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April 3th, 2013

Emergency response money goes to satellite phones, training

T

 he Village will use emergency response funding for satellite phones and first responder training, and officials will look into seeking money for larger purchases, such as a second boat for the Key Biscayne Police Department.
However, that could be a tall order: Fire-Rescue Chief Eric Lang, while stating the Village will review the suggestion, said the funding stream has dwindled year after year, and conventional wisdom suggests it could soon disappear altogether.
“Our money has significantly decreased, since this has started, pretty much every year,” he said. “This money is expected to dry up at some point.”
But the Chief added, “We can absolutely look into it. We’ll be doing more work on this.”
The issue came up at a Tuesday, March 4, Village Council meeting.
Village Manager John Gilbert said Key Biscayne has partnered with the City of Miami for 15 years to access grant funding from the State of Florida Division of Emergency Management via the Urban Areas Security Initiative, a Department of Homeland Security program.
In 15 years, Gilbert said, the Village has received over $500,000 to help with its ability to respond to major emergencies that go “above and beyond” typical police and fire-rescue calls.
This year, the Village will receive $16,380 for equipment and training it needs to “build, enhance and sustain capability to prevent, respond to and recover from threats or acts of terrorism by chemical, biological, radioactive, nuclear and explosive incidents.”
DHS signed off on the Village’s request, which is part of a larger draft budget submitted by the City of Miami for the region and numerous specific municipalities.
Specifically, the Village will spend its funding on new satellite phones and updates to equipment and training.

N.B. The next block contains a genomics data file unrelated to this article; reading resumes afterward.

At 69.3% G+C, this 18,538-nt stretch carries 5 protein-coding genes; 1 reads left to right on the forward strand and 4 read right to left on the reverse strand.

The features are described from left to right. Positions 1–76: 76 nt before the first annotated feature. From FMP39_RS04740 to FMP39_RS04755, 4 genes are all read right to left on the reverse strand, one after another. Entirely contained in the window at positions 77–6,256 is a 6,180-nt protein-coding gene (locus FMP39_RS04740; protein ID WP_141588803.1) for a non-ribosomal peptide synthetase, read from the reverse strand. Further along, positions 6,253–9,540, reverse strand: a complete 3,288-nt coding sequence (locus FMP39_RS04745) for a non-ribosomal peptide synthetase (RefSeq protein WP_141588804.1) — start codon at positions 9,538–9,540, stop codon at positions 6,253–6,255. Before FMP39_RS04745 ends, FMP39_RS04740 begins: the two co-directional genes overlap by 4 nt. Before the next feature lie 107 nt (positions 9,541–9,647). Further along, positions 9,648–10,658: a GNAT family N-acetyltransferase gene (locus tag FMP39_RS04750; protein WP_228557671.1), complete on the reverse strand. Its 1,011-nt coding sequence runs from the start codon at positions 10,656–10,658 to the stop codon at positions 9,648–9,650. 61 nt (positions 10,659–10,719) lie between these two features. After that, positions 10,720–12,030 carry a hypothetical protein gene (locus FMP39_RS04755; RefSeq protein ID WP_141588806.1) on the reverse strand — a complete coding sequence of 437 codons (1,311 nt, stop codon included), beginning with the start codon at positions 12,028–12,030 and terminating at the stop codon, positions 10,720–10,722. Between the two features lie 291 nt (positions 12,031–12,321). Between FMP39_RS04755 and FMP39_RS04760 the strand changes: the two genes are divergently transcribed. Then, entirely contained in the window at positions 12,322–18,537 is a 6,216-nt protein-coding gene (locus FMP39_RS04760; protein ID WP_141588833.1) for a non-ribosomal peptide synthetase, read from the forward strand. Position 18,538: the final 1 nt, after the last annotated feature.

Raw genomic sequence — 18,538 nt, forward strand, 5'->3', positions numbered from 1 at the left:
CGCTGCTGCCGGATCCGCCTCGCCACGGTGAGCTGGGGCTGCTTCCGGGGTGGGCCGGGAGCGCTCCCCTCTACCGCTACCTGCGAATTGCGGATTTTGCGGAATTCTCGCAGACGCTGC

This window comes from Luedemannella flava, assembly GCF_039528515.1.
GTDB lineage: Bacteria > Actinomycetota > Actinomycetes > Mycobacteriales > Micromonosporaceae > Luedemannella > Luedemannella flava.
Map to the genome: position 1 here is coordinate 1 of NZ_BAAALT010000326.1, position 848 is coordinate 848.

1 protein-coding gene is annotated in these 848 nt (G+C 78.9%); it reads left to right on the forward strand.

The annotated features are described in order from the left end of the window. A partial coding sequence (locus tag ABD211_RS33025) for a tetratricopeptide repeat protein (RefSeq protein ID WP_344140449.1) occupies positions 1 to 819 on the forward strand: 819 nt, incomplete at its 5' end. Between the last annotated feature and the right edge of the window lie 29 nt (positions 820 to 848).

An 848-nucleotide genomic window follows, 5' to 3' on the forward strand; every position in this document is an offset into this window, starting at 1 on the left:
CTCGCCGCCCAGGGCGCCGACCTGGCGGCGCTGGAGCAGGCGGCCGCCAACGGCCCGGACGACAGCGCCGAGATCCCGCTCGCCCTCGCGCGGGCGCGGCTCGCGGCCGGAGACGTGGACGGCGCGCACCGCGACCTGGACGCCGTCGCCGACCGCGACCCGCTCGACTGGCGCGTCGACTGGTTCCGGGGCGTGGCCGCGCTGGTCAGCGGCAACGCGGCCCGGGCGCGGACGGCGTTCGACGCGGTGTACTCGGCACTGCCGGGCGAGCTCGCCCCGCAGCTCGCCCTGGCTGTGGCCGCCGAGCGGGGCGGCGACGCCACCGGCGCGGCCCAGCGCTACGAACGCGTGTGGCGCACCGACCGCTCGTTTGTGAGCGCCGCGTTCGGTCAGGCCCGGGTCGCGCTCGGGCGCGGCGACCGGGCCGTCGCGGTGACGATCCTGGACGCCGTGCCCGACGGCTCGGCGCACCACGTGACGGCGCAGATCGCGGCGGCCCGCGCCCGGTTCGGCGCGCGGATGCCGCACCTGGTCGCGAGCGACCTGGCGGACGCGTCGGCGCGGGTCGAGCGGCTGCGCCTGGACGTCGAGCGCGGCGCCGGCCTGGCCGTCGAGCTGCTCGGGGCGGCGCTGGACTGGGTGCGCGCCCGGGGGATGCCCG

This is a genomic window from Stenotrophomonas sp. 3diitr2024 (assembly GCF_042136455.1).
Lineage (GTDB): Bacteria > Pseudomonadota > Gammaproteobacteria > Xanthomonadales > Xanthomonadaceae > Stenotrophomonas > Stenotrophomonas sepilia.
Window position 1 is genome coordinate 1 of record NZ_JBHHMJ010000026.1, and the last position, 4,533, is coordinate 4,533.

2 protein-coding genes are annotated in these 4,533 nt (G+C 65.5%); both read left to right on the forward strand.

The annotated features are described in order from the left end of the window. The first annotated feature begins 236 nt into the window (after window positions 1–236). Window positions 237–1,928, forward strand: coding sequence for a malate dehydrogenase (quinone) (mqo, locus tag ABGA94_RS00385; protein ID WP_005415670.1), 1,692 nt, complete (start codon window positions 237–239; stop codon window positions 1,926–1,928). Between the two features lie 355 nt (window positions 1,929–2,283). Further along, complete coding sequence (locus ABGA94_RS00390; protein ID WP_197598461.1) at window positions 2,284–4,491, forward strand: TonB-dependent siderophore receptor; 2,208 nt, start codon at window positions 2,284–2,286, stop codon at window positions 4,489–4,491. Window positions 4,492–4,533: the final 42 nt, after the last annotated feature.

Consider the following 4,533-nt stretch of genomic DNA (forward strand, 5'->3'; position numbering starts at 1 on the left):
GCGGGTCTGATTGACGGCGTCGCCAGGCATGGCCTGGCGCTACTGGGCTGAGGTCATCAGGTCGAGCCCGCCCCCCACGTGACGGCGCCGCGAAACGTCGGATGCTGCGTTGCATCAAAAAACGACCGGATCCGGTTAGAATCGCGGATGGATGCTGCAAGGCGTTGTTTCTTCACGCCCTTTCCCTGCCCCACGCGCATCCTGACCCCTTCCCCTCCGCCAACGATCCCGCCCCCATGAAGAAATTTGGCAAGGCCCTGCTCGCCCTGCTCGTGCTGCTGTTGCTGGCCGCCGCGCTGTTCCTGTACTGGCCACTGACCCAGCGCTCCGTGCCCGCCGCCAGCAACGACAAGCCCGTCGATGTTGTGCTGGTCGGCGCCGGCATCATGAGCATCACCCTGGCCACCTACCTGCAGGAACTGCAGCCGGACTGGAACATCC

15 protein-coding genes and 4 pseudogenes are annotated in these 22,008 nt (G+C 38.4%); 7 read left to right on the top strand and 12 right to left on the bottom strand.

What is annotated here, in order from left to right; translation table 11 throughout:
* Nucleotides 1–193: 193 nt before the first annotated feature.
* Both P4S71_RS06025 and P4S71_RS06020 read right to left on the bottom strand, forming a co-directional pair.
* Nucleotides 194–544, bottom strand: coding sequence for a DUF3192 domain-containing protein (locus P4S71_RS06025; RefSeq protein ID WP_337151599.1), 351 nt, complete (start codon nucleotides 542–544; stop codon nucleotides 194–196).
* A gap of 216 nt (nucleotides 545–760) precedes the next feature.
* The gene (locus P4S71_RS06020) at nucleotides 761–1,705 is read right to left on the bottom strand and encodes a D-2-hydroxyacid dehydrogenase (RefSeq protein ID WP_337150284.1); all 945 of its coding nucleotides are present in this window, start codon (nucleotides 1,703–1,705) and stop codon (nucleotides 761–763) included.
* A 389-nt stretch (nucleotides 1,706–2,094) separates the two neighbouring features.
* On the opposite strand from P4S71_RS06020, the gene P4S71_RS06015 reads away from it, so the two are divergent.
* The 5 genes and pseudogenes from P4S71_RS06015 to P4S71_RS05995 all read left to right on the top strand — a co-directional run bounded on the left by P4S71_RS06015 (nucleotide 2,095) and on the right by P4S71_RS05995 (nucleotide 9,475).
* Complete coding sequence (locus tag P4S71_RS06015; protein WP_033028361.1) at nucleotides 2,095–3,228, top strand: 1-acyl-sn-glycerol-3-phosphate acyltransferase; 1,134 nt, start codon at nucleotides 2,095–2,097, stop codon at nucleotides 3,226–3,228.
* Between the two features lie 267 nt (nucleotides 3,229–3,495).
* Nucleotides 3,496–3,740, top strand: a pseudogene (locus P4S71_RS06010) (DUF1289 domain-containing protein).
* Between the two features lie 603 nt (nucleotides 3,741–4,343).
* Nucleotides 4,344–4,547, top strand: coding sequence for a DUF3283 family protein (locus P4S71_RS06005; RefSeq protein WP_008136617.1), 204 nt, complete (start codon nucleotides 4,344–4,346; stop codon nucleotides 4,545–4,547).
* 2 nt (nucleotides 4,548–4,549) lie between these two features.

A project list developed by the City of Miami states satellite phones will help Village officials improve communication during disaster response.
Lang said “basically anyone that needs to be in contact” will be given a satellite phone, including Council members, department directors and department deputy directors.
As for updating training and equipment, the City of Miami list states, “[A] previous Urban Areas Security Initiative has driven the safety for personnel emergency responders and the citizens we protect. The equipment and training must stay current to provide the most efficient and expedited response to any emergency.”
While Council members applauded the use of outside money for those needs, they also had ideas for other possible initiatives.
Council member Jim Taintor noted, “Reviewing what other agencies applied for and the amount of money being awarded, our $16,000 is minor.”
He asked if the Village could seek a larger allocation for a boat police and firefighters could use to respond to waterborne emergencies. Taintor noted even less expensive inflatable equipment could be valuable to local first responders.
“If you don’t ask, you don’t get,” he noted.
Lang said it’s certainly something he and Police Chief Charles Press will discuss, but noted, “At the end of the day, it has to be approved.”
Lang wasn’t overly optimistic about Key Biscayne’s chances.
He noted distributions are made based on perceived risk, and the Key – despite being as dense as the City of Chicago – is a small municipality that has seen its funding drop steadily.
Meanwhile, Mayor Frank Caplan asked Lang if there are any equipment deficiencies he would highlight based on last year’s Operation Key Rescue drill, which simulated a water-based rescue and recovery mission after a major hurricane wiped out the Rickenbacker Causeway.
Lang said the drill suggested first responders do have some training needs, but, “It didn’t identify specific equipment gaps.”

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